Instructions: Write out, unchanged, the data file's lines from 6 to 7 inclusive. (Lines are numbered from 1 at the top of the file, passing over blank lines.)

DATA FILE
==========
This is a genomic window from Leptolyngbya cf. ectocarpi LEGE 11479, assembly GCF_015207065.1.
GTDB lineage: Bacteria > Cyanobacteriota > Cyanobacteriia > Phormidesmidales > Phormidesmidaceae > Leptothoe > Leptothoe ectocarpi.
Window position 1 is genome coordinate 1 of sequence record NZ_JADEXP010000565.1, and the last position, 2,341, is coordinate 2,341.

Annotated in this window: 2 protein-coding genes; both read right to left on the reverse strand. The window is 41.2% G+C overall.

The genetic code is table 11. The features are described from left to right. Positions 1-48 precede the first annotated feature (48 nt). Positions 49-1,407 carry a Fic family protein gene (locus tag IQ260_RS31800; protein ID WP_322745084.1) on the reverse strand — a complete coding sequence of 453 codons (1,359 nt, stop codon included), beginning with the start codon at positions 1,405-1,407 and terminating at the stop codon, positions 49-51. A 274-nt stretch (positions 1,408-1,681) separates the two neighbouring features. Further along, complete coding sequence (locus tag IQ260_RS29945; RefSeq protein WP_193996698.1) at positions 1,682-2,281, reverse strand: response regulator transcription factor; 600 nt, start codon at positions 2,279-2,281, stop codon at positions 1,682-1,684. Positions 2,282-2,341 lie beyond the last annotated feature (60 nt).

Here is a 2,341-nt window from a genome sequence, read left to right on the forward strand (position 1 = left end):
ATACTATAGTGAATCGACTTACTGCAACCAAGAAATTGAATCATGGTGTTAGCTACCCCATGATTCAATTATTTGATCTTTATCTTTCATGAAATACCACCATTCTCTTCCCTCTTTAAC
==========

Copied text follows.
Here is a 2,341-nt window from a genome sequence, read left to right on the forward strand (position 1 = left end):
ATACTATAGTGAATCGACTTACTGCAACCAAGAAATTGAATCATGGTGTTAGCTACCCCATGATTCAATTATTTGATCTTTATCTTTCATGAAATACCACCATTCTCTTCCCTCTTTAAC